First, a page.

On Getting Good At What We Practice

A note from Erin:

Hi friends,
I missed writing to you last week. My beloved Carl has been attending a professional training from 9-5:30 weekdays and it’s impacted us in a big way! One aspect is that you’ll just be reading my voice here for the next month or so as Carl completes his current educational adventure. We had an amazing, incredible, soul-nourishing time with Michael Meade at his Friday lecture and his Saturday workshop. After the event, we got to host a gathering with him and the volunteers for the Jung Society of Utah. We love what the Jung Society brings to our local community and are thrilled for our deepening connection where we can collaborate to bring some of our beloved teachers and mentors to town for transformative learning experiences and soulful gatherings. One of my favorite parts was when we gathered in our living room, guided by Michael Meade, around Machiel Kleirk, the founder of JSOU, who is stepping down as executive director after 10 years of hard work. We sang a song to him, directing blessings with our hands, as an expression of gratitude. I loved explaining to our son, “We are singing to bless a man who followed his dream in a way that benefited the whole community!” How precious to see this from such a young age. May we all follow our dreams in ways that benefit our communities, and may we bless and be blessed!

Today, I’m inspired to share two quotes from wise teachers that have been hovering in my heart for the past several months.

First, from Thich Nhat Hanh:
“I am inviting you to go deeper, to learn and to practice so that you become someone who has a great capacity for being solid, calm, and without fear, because our society needs people like you who have these qualities, and your children, our children, need people like you, in order to go on, in order to become solid, and calm, and without fear.” 

And second from Karen Maezen Miller:

“What do you practice? Whatever you practice, you’ll get very good at. Some people become more fearful or cynical; some more arrogant or vain; some greedy, some needy; some combative or closed-minded. That’s what they practice. And then there are a few who grow as solid as a mountain and as wide-open as the sky.”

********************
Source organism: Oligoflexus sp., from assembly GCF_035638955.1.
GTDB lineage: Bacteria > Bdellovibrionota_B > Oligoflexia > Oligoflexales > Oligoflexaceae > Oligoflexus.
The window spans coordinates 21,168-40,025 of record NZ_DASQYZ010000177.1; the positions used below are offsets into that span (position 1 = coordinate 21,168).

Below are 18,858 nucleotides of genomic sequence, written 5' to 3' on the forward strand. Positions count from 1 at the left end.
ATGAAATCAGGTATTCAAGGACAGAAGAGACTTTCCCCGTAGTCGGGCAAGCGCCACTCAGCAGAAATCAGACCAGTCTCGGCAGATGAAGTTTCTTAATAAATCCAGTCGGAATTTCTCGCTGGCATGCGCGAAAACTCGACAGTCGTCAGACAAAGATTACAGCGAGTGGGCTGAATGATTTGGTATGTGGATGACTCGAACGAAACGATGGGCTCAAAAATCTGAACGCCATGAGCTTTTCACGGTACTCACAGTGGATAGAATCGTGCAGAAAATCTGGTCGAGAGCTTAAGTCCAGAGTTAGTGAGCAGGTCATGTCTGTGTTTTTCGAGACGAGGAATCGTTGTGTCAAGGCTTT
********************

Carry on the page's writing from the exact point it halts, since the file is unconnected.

I aspire to keep noticing – what am I practicing?
Is it something I want to get very good at?

Today, I’m inspired to share the words Hafiz.
I’d like to practice like this. :)

Cast All Your Votes For Dancing

I know the voice of depression
Still calls to you.

I know those habits that can ruin your life
Still send their invitations.

But you are with the Friend now
And look so much stronger.

You can stay that way
And even bloom!

Keep squeezing drops of the Sun
From your prayers and work and music
And from your companions’ beautiful laughter.

Keep squeezing drops of the Sun
From the sacred hands and glance of your Beloved
And, my dear,
From the most insignificant movements
Of your own holy body.

Learn to recognize the counterfeit coins
That may buy you just a moment of pleasure,
But then drag you for days
Like a broken man
Behind a farting camel.

You are with the Friend now.
Learn what actions of yours delight Him,
What actions of yours bring freedom
And Love.

Whenever you say God’s name, dear pilgrim,
My ears wish my head was missing
So they could finally kiss each other
And applaud all your nourishing wisdom!

O keep squeezing drops of the Sun
From your prayers and work and music
And from your companions’ beautiful laughter

And from the most insignificant movements
Of your own holy body.

Now, sweet one,
Be wise.
Cast all your votes for Dancing!

~ Hafiz ~

As I wrote recently, I believe the intentional cultivation of gratefulness is perhaps more important than ever. It certainly is in my own mind and life.

Impermanence is real.
We don’t know how long we’ve got here in this beautiful, awful, imperfect world.

I think of one of Deena Metzger’s books called Ruin & Beauty. Both are here. Always. Always.
Lately, as I tune to the news, I’ve noticed it’s been waaaayy too easy to forget the beauty. To get all jacked up about the ruin. What a loss!

Even while I make space for the full range of outrage and grief, I will lean and lean again into beauty.

This is a practice I want to get very good at.


Can I invite you to join me?

We started the Embody Gratitude course this week and you’re still welcome to jump in. Details right here and below. The cost is just $75 for the six-week course.

Let us go on, cheerfully enough. 

Let us go on taking the world into our arms.

Let us go on dancing!

With love,

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By training and profession, I am a somatic educator. Over the past 25+ years I have trained in and taught modern dance, tai chi, Indian and Tibetan yoga, yoga therapy (specializing in back pain). I completed a 4-year professional Feldenkrais training in 2007 and a 3-year Embodied Life training in 2014. I also study and work with somatic meditation and the profound practice of embodied inner listening known as Focusing.